Work your way through the activities on this page. For an overview of these assignments and the deadline, see the Assignments page.
Prelude: Settlement and Colonies
We’re going to start our studies of the economic evolution of the American nation a couple hundred years before the nation even exists. Although this is traditionally where studies of American history start – after the so-called discovery by Columbus. Well we shouldn’t really call it a discovery by Columbus. He didn’t really land on the North American continent, and besides Vikings, who did land on the continent, were here long, long before. And most important, native Americans lived here and developed a significant civilization for a millennium or more before Columbus.
Reading: Jim’s Thoughts
But nonetheless we begin in the couple hundred years before the U.S. is formed in the Revolutionary war. We will focus on the British colonies on the Eastern seaboard. Out west, the Spanish had some settlements in California and Texas, but they will enter our tale later.
We begin our study of U.S. economic history before the United States was actually formed. Popular myth of course claims the birth of the U.S. to be in 1776 (July 4, to be precise) when the Declaration of Independence from Great Britain was signed. (technically it took several weeks to get the document signed by all, but we’ll go along with July 4). But in practical terms, a sheet of paper doesn’t establish a new nation. The Revolutionary War had to be fought and won first. Eventually, the war was won and a peace treaty signed in 1783 that freed the 13 colonies to form whatever government they saw fit. So the topic of this unit of the course is the economic history of the settlements and colonies prior to the War. In other words it’s the period up to approximately 1780.
But where should we start? The continent was, of course, occupied and lived in by Native peoples before the Western Europeans arrived. Native peoples made important contributions to the eventual development of the American economy. In particular, native peoples contributed important agricultural technologies and knowledge. Native Americans also contributed to the structure and design of government with many of the Colonial founding fathers being greatly impressed with various aspects of the Iroqois Confederation.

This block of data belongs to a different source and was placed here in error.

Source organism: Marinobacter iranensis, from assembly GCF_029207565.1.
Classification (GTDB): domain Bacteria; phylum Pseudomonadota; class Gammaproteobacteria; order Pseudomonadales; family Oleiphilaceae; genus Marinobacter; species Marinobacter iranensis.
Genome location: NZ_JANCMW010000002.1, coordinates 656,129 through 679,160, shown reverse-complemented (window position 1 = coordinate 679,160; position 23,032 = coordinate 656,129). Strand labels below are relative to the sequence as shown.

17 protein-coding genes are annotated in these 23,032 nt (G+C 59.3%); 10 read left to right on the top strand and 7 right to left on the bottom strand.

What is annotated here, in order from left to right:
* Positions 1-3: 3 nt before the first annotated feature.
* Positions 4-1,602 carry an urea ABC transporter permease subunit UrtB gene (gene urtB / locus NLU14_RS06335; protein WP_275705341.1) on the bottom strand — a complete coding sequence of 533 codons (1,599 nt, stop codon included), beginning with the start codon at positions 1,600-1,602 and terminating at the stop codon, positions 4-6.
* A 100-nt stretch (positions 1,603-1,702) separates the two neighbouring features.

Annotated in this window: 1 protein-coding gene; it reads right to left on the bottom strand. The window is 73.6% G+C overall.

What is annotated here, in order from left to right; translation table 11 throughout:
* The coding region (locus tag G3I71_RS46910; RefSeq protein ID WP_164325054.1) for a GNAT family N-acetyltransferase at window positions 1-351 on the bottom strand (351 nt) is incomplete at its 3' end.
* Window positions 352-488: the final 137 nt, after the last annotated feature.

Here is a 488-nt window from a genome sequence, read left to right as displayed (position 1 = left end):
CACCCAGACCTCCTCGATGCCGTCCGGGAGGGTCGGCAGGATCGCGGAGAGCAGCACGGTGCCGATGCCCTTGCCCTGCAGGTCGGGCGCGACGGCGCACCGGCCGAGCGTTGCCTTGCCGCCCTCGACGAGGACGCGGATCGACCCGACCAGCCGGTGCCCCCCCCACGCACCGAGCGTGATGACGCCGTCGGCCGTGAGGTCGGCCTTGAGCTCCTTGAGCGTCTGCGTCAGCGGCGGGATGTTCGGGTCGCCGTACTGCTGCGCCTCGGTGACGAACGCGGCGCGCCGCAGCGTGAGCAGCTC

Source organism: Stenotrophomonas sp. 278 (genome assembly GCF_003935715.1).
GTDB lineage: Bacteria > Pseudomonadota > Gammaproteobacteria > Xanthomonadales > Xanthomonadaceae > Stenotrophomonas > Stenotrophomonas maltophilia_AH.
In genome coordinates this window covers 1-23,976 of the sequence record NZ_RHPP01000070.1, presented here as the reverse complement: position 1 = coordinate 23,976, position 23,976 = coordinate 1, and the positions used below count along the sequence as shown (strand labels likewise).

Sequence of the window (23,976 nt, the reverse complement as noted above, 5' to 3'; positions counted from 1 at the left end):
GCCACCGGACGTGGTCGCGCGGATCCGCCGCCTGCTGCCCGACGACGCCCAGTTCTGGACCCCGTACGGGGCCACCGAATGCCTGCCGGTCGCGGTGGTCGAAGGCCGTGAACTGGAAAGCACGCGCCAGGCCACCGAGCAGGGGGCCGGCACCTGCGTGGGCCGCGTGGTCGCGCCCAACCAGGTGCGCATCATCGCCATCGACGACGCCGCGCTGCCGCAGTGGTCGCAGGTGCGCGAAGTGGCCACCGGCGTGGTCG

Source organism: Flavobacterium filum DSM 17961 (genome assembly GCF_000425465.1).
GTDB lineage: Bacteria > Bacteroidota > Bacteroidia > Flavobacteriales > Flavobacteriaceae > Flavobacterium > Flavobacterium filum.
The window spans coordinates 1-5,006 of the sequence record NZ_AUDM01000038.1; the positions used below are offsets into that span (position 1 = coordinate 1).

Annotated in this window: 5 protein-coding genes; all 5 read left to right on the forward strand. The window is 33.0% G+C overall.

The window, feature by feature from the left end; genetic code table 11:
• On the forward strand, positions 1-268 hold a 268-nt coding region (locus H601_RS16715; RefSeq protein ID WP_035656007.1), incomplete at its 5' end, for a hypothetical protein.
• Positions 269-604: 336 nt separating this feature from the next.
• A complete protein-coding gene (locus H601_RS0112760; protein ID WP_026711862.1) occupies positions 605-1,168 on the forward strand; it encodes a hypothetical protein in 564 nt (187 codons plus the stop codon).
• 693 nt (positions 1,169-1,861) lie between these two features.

But the economy of the native peoples was displaced and eventually destroyed by the Western European enterprise. Contrary to the myths often taught in grade-school, Native Americans proved more than capable of repelling the incoming European settlers – at least throughout the 1500’s. But as the 1600’s dawned, disease destroyed the Native American population and economy. As one example, smallpox, a previously non existent disease in North America was introduced by European settlers and explorers. In the New England area alone, it is estimated that in 1616 and 1617 a wave of smallpox killed 80% of the several millions of Native Americans living in the area. Often, the smallpox epidemic came so swiftly that entire Native American villages were left abandoned, complete with plowed fields, crops in storage, and buildings. Indeed, the Pilgrims appeared to choose Plymouth Landing, the famous Plymouth Rock in what is now Massachusetts, precisely because they were ousted by hostility from their first landing spot on Cape Cod. From a surviving local Native American they heard there was an intact village across the bay, Plymouth, that was basically “ready-for-occupancy”. The Native Americans there had fallen to smallpox and left their homes, crop stores, prepared fields, and even planted crops behind.
So we will begin our story with the arrival of the first European settlers. That means we start our story at approximately 1600. Actually 1607 to be precise. So we will study the period 1607 to 1780 here. That’s a lot of time. In fact, it’s almost as much time, 173 years, as the 220 some years we will study in the remainder of the course.
The American Colonies: Late-comers in Search of Profits
With his famous voyage of 1492, Christopher Columbus not only re-discovered the Americas, he put them and long-distance sea trade in the forefront of European thinking for good. His voyages triggered a flurry of European voyages of “discovery” and attempts to establish new trade routes and trading partners. In the century immediately following, large numbers of colonies and trading routes were established between Europe, Asia, the Americas, and coastal Africa. But these colonies and trade patterns did not include most of North America. Instead, a lively plantation-based and slave-based economy began to grow in the Caribbean and South America. The major nations involved were Spain, Portugal, France, and Holland. Great Britain was a late comer.
The trade largely involved growing sugar or mining gold/silver and then shipping it to Europe. Europe supplied guns and manufactured goods such as cloth and household goods. Eventually, native peoples died in the islands because of lack of immune resistance to European disease. To keep the plantations going (sugar and rum was hugely profitable!), the Europeans began to trade guns to African coastal tribes in return for African slaves. The slaves were put to work on the sugar plantations.